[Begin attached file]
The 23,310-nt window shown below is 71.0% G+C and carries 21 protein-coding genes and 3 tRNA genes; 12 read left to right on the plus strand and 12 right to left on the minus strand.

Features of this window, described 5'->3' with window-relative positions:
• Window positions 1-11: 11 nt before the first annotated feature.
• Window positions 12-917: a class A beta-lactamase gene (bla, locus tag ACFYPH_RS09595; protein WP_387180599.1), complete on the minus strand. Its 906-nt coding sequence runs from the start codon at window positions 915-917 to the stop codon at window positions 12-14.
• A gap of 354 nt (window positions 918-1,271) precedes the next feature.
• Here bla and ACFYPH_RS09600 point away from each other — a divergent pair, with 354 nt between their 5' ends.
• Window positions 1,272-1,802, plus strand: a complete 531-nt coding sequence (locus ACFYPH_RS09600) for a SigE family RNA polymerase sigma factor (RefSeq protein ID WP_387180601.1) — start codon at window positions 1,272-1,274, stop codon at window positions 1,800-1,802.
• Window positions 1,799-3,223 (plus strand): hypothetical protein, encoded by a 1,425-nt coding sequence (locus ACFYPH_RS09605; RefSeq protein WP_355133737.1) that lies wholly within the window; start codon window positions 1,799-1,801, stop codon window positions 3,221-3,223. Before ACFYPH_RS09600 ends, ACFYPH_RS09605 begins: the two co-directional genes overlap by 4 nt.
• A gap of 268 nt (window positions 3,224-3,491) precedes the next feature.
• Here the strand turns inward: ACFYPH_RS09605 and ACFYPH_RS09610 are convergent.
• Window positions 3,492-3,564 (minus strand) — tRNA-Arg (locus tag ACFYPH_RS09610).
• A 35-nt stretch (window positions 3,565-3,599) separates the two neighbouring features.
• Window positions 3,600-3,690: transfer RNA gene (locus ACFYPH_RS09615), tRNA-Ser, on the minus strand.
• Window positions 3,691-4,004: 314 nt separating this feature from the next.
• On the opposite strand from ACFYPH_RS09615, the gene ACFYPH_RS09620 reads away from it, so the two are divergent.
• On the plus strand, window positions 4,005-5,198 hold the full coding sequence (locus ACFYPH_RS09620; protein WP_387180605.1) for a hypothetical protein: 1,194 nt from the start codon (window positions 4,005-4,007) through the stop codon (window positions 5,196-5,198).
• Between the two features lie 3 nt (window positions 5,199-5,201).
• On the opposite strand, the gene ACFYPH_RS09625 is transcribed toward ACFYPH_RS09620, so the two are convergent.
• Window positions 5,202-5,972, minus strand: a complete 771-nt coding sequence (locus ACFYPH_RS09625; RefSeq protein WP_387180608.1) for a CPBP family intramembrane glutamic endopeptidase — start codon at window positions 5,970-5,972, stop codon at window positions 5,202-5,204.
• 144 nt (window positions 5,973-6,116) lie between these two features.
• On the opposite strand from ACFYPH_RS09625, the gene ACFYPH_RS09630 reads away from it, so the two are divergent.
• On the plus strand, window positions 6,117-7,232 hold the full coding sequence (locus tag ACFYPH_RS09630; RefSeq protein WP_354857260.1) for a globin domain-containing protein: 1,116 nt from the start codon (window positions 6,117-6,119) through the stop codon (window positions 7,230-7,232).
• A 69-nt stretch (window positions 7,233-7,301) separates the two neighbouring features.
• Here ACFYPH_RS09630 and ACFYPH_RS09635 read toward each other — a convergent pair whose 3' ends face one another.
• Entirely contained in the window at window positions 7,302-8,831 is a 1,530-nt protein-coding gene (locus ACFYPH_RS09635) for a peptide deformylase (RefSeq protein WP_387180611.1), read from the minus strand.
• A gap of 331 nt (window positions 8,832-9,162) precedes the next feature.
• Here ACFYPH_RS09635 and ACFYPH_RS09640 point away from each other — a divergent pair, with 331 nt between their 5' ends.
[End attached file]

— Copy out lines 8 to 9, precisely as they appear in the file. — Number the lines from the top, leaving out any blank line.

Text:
• Window positions 1,799-3,223 (plus strand): hypothetical protein, encoded by a 1,425-nt coding sequence (locus ACFYPH_RS09605; RefSeq protein WP_355133737.1) that lies wholly within the window; start codon window positions 1,799-1,801, stop codon window positions 3,221-3,223. Before ACFYPH_RS09600 ends, ACFYPH_RS09605 begins: the two co-directional genes overlap by 4 nt.
• A gap of 268 nt (window positions 3,224-3,491) precedes the next feature.